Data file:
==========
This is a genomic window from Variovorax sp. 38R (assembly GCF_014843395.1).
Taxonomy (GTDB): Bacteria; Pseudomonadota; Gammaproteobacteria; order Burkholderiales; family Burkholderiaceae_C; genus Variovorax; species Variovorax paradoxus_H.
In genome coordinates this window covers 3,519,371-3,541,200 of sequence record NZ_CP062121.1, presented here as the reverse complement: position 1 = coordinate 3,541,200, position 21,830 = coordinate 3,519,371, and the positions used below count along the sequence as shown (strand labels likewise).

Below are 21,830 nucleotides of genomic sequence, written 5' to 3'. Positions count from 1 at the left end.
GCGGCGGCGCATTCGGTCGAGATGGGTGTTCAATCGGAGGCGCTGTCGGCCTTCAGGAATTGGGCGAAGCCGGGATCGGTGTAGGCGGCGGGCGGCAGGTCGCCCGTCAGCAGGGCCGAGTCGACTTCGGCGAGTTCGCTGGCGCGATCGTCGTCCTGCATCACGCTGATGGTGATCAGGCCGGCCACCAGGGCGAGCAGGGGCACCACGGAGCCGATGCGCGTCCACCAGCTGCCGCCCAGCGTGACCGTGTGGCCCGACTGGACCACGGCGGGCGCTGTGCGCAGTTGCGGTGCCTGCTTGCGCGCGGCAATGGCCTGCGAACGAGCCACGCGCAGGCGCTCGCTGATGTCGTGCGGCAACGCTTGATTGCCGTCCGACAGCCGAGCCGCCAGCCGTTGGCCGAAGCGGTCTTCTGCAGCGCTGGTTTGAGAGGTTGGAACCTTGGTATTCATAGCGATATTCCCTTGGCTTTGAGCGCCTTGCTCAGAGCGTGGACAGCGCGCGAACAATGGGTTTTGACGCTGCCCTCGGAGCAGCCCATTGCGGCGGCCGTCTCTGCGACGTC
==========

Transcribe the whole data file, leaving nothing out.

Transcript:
This is a genomic window from Variovorax sp. 38R (assembly GCF_014843395.1).
Taxonomy (GTDB): Bacteria; Pseudomonadota; Gammaproteobacteria; order Burkholderiales; family Burkholderiaceae_C; genus Variovorax; species Variovorax paradoxus_H.
In genome coordinates this window covers 3,519,371-3,541,200 of sequence record NZ_CP062121.1, presented here as the reverse complement: position 1 = coordinate 3,541,200, position 21,830 = coordinate 3,519,371, and the positions used below count along the sequence as shown (strand labels likewise).

Below are 21,830 nucleotides of genomic sequence, written 5' to 3'. Positions count from 1 at the left end.
GCGGCGGCGCATTCGGTCGAGATGGGTGTTCAATCGGAGGCGCTGTCGGCCTTCAGGAATTGGGCGAAGCCGGGATCGGTGTAGGCGGCGGGCGGCAGGTCGCCCGTCAGCAGGGCCGAGTCGACTTCGGCGAGTTCGCTGGCGCGATCGTCGTCCTGCATCACGCTGATGGTGATCAGGCCGGCCACCAGGGCGAGCAGGGGCACCACGGAGCCGATGCGCGTCCACCAGCTGCCGCCCAGCGTGACCGTGTGGCCCGACTGGACCACGGCGGGCGCTGTGCGCAGTTGCGGTGCCTGCTTGCGCGCGGCAATGGCCTGCGAACGAGCCACGCGCAGGCGCTCGCTGATGTCGTGCGGCAACGCTTGATTGCCGTCCGACAGCCGAGCCGCCAGCCGTTGGCCGAAGCGGTCTTCTGCAGCGCTGGTTTGAGAGGTTGGAACCTTGGTATTCATAGCGATATTCCCTTGGCTTTGAGCGCCTTGCTCAGAGCGTGGACAGCGCGCGAACAATGGGTTTTGACGCTGCCCTCGGAGCAGCCCATTGCGGCGGCCGTCTCTGCGACGTC